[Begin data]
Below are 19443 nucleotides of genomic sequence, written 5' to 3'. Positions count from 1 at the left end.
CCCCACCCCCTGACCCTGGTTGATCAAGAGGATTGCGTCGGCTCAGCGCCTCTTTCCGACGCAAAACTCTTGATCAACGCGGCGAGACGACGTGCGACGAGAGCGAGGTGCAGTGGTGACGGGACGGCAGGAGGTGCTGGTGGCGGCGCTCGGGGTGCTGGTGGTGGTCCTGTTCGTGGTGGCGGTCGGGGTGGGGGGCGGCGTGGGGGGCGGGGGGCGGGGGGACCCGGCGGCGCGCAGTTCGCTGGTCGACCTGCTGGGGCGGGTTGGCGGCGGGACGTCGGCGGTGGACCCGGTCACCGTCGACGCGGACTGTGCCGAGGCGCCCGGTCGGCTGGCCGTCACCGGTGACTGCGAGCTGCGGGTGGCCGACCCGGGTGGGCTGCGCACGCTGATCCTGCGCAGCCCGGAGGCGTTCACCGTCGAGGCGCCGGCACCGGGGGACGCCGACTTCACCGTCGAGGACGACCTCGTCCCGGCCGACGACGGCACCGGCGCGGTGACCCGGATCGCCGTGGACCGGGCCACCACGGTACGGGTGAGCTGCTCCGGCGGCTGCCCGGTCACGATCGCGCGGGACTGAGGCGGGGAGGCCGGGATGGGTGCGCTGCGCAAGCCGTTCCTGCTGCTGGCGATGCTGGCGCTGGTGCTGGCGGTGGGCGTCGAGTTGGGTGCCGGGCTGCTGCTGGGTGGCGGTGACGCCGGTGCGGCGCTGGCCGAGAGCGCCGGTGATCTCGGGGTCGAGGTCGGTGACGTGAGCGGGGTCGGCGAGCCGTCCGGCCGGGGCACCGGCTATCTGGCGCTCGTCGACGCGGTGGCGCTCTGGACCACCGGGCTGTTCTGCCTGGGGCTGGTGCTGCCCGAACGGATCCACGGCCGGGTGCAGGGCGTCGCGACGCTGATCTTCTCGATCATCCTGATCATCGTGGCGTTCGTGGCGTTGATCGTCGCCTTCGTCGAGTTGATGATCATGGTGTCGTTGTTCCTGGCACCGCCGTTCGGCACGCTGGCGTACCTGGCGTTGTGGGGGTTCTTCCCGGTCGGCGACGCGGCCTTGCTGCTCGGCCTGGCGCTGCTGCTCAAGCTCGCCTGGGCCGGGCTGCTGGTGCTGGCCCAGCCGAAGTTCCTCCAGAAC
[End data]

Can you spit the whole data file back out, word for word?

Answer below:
Below are 19443 nucleotides of genomic sequence, written 5' to 3'. Positions count from 1 at the left end.
CCCCACCCCCTGACCCTGGTTGATCAAGAGGATTGCGTCGGCTCAGCGCCTCTTTCCGACGCAAAACTCTTGATCAACGCGGCGAGACGACGTGCGACGAGAGCGAGGTGCAGTGGTGACGGGACGGCAGGAGGTGCTGGTGGCGGCGCTCGGGGTGCTGGTGGTGGTCCTGTTCGTGGTGGCGGTCGGGGTGGGGGGCGGCGTGGGGGGCGGGGGGCGGGGGGACCCGGCGGCGCGCAGTTCGCTGGTCGACCTGCTGGGGCGGGTTGGCGGCGGGACGTCGGCGGTGGACCCGGTCACCGTCGACGCGGACTGTGCCGAGGCGCCCGGTCGGCTGGCCGTCACCGGTGACTGCGAGCTGCGGGTGGCCGACCCGGGTGGGCTGCGCACGCTGATCCTGCGCAGCCCGGAGGCGTTCACCGTCGAGGCGCCGGCACCGGGGGACGCCGACTTCACCGTCGAGGACGACCTCGTCCCGGCCGACGACGGCACCGGCGCGGTGACCCGGATCGCCGTGGACCGGGCCACCACGGTACGGGTGAGCTGCTCCGGCGGCTGCCCGGTCACGATCGCGCGGGACTGAGGCGGGGAGGCCGGGATGGGTGCGCTGCGCAAGCCGTTCCTGCTGCTGGCGATGCTGGCGCTGGTGCTGGCGGTGGGCGTCGAGTTGGGTGCCGGGCTGCTGCTGGGTGGCGGTGACGCCGGTGCGGCGCTGGCCGAGAGCGCCGGTGATCTCGGGGTCGAGGTCGGTGACGTGAGCGGGGTCGGCGAGCCGTCCGGCCGGGGCACCGGCTATCTGGCGCTCGTCGACGCGGTGGCGCTCTGGACCACCGGGCTGTTCTGCCTGGGGCTGGTGCTGCCCGAACGGATCCACGGCCGGGTGCAGGGCGTCGCGACGCTGATCTTCTCGATCATCCTGATCATCGTGGCGTTCGTGGCGTTGATCGTCGCCTTCGTCGAGTTGATGATCATGGTGTCGTTGTTCCTGGCACCGCCGTTCGGCACGCTGGCGTACCTGGCGTTGTGGGGGTTCTTCCCGGTCGGCGACGCGGCCTTGCTGCTCGGCCTGGCGCTGCTGCTCAAGCTCGCCTGGGCCGGGCTGCTGGTGCTGGCCCAGCCGAAGTTCCTCCAGAAC